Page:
Here is a variation on the olive tree painting I made earlier this week. This is a second painting reworking the request from Mary Antonakos on the subject of our friend Diane Katsiaficas. I am very pleased with the original, but when I was writing the blog post for it, I thought of a different approach.
What we have here is essentially the same painting as An olive tree's dream... which I posted earlier this week. It has the same subject matter, the same composition, same basic colors (I didn't even clean my palate), I just decided to force a byzantine style onto it.
One of the things that Diane and I have in common is that we both love, and are heavily influenced by, Byzantine art. Why not reference this?
Here,I imitated elements from paintings of the Eastern Orthodox World that spanned more than 1,500 years. Almost all Byzantine work is about figure, so this is unusual. I poured through several books of Byzantine art studying the sparse backgrounds. (Something I loved doing). Beth was unimpressed by the original birds I put in the sky, so tonight she paged though hundreds of images to find better birds for me to reference. She was right so I changed them. (But turned down her suggestion of adding the ominous black bird that looks over St. John the Theologian's shoulder as he writes Revelations on Patmos).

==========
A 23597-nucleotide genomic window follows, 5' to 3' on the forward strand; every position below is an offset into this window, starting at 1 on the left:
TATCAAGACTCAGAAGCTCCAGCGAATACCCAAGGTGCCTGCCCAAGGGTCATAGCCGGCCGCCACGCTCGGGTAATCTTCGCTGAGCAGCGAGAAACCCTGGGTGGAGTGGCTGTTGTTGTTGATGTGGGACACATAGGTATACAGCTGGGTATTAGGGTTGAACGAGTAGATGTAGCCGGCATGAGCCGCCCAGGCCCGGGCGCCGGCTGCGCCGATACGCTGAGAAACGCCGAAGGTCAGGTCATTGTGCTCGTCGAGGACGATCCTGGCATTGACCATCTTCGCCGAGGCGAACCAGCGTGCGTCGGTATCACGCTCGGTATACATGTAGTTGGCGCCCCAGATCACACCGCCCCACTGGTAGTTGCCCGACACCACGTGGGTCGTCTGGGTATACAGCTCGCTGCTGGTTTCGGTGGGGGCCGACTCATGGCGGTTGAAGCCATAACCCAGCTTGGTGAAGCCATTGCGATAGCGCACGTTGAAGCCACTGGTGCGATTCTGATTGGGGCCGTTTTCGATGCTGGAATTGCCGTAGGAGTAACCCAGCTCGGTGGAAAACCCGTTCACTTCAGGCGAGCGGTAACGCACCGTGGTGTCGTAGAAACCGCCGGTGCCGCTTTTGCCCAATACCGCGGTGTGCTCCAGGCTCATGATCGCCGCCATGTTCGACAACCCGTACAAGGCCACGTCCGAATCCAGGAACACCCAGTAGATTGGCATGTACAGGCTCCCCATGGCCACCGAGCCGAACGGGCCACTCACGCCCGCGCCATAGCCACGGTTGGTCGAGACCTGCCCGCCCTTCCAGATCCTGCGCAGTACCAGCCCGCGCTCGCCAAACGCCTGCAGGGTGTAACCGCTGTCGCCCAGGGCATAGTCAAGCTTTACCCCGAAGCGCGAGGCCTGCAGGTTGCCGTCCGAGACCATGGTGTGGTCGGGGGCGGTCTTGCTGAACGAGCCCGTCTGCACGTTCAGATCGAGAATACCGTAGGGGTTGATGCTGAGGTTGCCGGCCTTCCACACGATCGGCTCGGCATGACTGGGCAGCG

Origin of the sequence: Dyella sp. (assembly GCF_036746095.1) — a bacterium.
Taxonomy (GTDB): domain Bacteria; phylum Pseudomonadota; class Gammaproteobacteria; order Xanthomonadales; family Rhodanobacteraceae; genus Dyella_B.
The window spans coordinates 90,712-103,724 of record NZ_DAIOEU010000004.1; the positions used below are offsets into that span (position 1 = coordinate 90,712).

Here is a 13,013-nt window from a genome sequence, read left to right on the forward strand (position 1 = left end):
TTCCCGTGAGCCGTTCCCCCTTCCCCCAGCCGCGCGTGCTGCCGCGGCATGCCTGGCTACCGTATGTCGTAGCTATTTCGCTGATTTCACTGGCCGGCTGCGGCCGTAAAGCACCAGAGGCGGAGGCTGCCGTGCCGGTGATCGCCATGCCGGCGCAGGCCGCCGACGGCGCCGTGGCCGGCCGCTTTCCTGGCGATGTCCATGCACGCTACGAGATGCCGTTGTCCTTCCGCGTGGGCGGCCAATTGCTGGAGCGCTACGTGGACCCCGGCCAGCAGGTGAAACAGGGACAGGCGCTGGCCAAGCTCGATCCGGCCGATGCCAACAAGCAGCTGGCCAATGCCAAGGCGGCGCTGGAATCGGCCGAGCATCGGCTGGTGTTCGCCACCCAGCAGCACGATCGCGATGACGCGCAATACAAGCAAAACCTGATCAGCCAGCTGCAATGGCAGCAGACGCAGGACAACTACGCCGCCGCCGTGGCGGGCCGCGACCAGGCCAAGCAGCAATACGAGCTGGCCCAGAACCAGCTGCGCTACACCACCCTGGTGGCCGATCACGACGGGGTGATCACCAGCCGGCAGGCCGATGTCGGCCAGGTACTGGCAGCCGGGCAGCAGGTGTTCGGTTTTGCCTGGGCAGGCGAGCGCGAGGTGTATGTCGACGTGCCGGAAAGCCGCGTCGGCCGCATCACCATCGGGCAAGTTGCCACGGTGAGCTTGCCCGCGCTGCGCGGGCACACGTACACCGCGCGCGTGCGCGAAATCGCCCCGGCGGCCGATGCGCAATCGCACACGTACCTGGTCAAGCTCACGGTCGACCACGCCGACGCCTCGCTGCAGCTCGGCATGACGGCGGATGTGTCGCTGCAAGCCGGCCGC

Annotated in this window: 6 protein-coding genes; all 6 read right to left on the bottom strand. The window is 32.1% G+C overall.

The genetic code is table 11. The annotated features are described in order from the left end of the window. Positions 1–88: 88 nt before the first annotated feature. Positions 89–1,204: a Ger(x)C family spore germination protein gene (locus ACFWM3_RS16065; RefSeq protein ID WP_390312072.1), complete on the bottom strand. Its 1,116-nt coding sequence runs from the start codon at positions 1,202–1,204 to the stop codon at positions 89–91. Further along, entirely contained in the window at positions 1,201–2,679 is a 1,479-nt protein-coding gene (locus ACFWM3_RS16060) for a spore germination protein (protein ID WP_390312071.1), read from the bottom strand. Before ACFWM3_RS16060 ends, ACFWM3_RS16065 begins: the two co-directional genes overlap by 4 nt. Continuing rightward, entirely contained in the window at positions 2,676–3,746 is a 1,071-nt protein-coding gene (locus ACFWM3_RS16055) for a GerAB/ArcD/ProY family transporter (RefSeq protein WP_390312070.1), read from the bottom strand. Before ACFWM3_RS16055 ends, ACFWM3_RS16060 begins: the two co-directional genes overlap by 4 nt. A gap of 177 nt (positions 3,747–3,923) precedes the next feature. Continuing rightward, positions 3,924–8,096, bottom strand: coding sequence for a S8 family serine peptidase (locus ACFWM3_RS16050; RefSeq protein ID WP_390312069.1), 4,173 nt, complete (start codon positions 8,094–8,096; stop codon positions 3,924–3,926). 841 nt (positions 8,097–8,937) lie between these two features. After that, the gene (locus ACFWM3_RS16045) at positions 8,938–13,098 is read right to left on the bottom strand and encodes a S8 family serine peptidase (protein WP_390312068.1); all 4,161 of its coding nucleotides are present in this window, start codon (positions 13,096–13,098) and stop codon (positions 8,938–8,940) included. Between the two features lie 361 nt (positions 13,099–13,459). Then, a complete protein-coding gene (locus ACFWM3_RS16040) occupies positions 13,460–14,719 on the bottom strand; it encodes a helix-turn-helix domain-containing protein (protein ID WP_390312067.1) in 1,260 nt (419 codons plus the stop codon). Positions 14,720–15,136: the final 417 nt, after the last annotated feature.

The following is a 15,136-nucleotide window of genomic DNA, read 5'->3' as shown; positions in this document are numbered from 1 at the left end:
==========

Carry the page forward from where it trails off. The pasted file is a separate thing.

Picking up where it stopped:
The actual painting of this came very easily to me. This is a style that I love but have never attempted to adhere to strictly. Very fun for a me (believe it or not)!
One thing this blog does is give me plenty of painting exercise. It 's keeping my art muscles fit. (... where ever they may live).

Since this painting has no owner, I'm going to send it to Diane Katsiaficas. There is nothing better than sending someone unsolicited art. Right?

Thank You Mary Antonakos for starting this ball of wax.

...and thank you to whichever part of my obsessiveness it may have been that made me explore this again.

17 November 2009

An olive tree's dream...

This painting is a request from Mary Antonakos. I've recently had the pleasure of meeting Mary at the National Hellenic Museum where she is one of the curators of Neolaia/Pathos, an exhibition of "young" Greek artists in which I currently have work. When I met Mary at the opening, I instantly liked her and we've kept in touch since through the magic of Facebook.